When I first saw these all I could think about was “Gangs of New York”
Sign reads: “Developed in Philadelphia in the late 18th and early 19th centuries, this engine style was pulled by hand to a fire. Pump handles (called brakes) and standing boards could be folded up to maneuver through crowded streets. With both extended, twenty or more fire fighters could operate the pumps, with teams working in short shifts.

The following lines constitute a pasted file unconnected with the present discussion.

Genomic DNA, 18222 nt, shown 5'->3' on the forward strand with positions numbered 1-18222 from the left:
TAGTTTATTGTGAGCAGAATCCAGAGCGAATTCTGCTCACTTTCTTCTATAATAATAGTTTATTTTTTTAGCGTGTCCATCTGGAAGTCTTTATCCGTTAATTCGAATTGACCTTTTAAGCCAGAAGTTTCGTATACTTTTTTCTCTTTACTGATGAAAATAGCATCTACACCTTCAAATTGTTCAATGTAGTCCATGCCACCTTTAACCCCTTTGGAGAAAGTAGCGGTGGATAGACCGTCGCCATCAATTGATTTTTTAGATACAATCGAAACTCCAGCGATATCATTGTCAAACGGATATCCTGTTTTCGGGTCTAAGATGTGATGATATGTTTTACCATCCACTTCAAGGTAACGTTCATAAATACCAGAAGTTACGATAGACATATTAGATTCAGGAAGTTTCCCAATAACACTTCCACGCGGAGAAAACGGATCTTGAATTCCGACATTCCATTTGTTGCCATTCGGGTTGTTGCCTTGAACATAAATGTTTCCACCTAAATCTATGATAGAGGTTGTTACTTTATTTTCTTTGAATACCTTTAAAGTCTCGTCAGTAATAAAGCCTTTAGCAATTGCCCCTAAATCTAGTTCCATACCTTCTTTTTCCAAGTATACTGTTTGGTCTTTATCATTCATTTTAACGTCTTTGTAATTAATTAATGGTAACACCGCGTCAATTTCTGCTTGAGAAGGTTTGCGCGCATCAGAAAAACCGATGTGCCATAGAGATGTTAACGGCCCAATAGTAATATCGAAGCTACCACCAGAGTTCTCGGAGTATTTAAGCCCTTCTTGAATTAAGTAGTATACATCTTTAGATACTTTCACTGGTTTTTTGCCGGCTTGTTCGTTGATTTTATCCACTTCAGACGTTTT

Such an engine could throw about 100 gallons of water per minute on a blaze from 150 feet or more. Fire fighter directed the streams from a long nozzle on top, or though leather hoses attached to the sides. These pumpers used similar hoses to draw water directly from municipal hydrants and cisterns.”